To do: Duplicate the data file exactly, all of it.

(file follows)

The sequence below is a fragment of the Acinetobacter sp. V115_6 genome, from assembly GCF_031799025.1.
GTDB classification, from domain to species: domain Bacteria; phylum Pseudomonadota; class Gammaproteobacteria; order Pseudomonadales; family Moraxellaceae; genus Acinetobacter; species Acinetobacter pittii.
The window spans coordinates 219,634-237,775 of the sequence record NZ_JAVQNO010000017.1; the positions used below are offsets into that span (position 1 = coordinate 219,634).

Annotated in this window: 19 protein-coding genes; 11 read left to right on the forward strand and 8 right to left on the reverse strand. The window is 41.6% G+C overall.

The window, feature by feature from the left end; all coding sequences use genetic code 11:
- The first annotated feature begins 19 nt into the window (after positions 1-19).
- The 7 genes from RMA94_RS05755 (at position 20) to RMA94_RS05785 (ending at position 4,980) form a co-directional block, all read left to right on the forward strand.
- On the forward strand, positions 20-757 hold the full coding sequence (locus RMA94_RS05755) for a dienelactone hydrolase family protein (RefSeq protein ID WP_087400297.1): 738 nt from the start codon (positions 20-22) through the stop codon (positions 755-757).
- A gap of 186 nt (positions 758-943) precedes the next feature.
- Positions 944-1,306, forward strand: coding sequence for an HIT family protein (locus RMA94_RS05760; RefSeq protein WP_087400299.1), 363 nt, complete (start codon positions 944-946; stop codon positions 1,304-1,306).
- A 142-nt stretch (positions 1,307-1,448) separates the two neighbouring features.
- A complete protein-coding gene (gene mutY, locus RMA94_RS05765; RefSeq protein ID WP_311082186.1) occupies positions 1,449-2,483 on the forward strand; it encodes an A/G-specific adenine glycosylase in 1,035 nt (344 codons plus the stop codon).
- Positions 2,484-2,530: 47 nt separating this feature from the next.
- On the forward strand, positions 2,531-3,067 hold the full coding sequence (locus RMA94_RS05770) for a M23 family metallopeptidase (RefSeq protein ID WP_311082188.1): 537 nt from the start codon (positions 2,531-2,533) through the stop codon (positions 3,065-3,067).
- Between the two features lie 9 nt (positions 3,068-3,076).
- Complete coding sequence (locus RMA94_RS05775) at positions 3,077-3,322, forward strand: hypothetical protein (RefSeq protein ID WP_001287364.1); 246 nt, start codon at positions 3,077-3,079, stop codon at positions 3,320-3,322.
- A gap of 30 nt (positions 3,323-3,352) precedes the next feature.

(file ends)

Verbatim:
The sequence below is a fragment of the Acinetobacter sp. V115_6 genome, from assembly GCF_031799025.1.
GTDB classification, from domain to species: domain Bacteria; phylum Pseudomonadota; class Gammaproteobacteria; order Pseudomonadales; family Moraxellaceae; genus Acinetobacter; species Acinetobacter pittii.
The window spans coordinates 219,634-237,775 of the sequence record NZ_JAVQNO010000017.1; the positions used below are offsets into that span (position 1 = coordinate 219,634).

Annotated in this window: 19 protein-coding genes; 11 read left to right on the forward strand and 8 right to left on the reverse strand. The window is 41.6% G+C overall.

The window, feature by feature from the left end; all coding sequences use genetic code 11:
- The first annotated feature begins 19 nt into the window (after positions 1-19).
- The 7 genes from RMA94_RS05755 (at position 20) to RMA94_RS05785 (ending at position 4,980) form a co-directional block, all read left to right on the forward strand.
- On the forward strand, positions 20-757 hold the full coding sequence (locus RMA94_RS05755) for a dienelactone hydrolase family protein (RefSeq protein ID WP_087400297.1): 738 nt from the start codon (positions 20-22) through the stop codon (positions 755-757).
- A gap of 186 nt (positions 758-943) precedes the next feature.
- Positions 944-1,306, forward strand: coding sequence for an HIT family protein (locus RMA94_RS05760; RefSeq protein WP_087400299.1), 363 nt, complete (start codon positions 944-946; stop codon positions 1,304-1,306).
- A 142-nt stretch (positions 1,307-1,448) separates the two neighbouring features.
- A complete protein-coding gene (gene mutY, locus RMA94_RS05765; RefSeq protein ID WP_311082186.1) occupies positions 1,449-2,483 on the forward strand; it encodes an A/G-specific adenine glycosylase in 1,035 nt (344 codons plus the stop codon).
- Positions 2,484-2,530: 47 nt separating this feature from the next.
- On the forward strand, positions 2,531-3,067 hold the full coding sequence (locus RMA94_RS05770) for a M23 family metallopeptidase (RefSeq protein ID WP_311082188.1): 537 nt from the start codon (positions 2,531-2,533) through the stop codon (positions 3,065-3,067).
- Between the two features lie 9 nt (positions 3,068-3,076).
- Complete coding sequence (locus RMA94_RS05775) at positions 3,077-3,322, forward strand: hypothetical protein (RefSeq protein ID WP_001287364.1); 246 nt, start codon at positions 3,077-3,079, stop codon at positions 3,320-3,322.
- A gap of 30 nt (positions 3,323-3,352) precedes the next feature.